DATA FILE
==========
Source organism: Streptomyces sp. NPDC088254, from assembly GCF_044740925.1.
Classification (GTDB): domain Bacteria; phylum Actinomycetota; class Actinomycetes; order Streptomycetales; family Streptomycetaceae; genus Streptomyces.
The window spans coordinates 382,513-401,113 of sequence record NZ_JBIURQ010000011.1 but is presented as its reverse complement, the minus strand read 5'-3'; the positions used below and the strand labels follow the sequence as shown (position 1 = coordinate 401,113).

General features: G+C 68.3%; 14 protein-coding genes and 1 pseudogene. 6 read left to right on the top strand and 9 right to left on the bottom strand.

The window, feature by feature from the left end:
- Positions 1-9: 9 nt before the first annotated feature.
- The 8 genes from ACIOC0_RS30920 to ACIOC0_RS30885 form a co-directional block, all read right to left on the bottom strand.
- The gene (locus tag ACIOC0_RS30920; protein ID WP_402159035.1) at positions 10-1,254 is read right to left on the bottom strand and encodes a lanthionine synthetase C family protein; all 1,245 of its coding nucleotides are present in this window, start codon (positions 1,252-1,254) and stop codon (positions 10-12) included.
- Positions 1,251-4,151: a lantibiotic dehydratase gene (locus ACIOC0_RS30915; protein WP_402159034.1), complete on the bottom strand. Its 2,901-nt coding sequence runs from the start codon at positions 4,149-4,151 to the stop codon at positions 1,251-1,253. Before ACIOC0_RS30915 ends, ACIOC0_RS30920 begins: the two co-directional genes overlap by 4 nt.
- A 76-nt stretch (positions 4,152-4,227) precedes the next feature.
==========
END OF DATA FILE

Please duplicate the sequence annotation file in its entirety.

Source organism: Streptomyces sp. NPDC088254, from assembly GCF_044740925.1.
Classification (GTDB): domain Bacteria; phylum Actinomycetota; class Actinomycetes; order Streptomycetales; family Streptomycetaceae; genus Streptomyces.
The window spans coordinates 382,513-401,113 of sequence record NZ_JBIURQ010000011.1 but is presented as its reverse complement, the minus strand read 5'-3'; the positions used below and the strand labels follow the sequence as shown (position 1 = coordinate 401,113).

General features: G+C 68.3%; 14 protein-coding genes and 1 pseudogene. 6 read left to right on the top strand and 9 right to left on the bottom strand.

The window, feature by feature from the left end:
- Positions 1-9: 9 nt before the first annotated feature.
- The 8 genes from ACIOC0_RS30920 to ACIOC0_RS30885 form a co-directional block, all read right to left on the bottom strand.
- The gene (locus tag ACIOC0_RS30920; protein ID WP_402159035.1) at positions 10-1,254 is read right to left on the bottom strand and encodes a lanthionine synthetase C family protein; all 1,245 of its coding nucleotides are present in this window, start codon (positions 1,252-1,254) and stop codon (positions 10-12) included.
- Positions 1,251-4,151: a lantibiotic dehydratase gene (locus ACIOC0_RS30915; protein WP_402159034.1), complete on the bottom strand. Its 2,901-nt coding sequence runs from the start codon at positions 4,149-4,151 to the stop codon at positions 1,251-1,253. Before ACIOC0_RS30915 ends, ACIOC0_RS30920 begins: the two co-directional genes overlap by 4 nt.
- A 76-nt stretch (positions 4,152-4,227) precedes the next feature.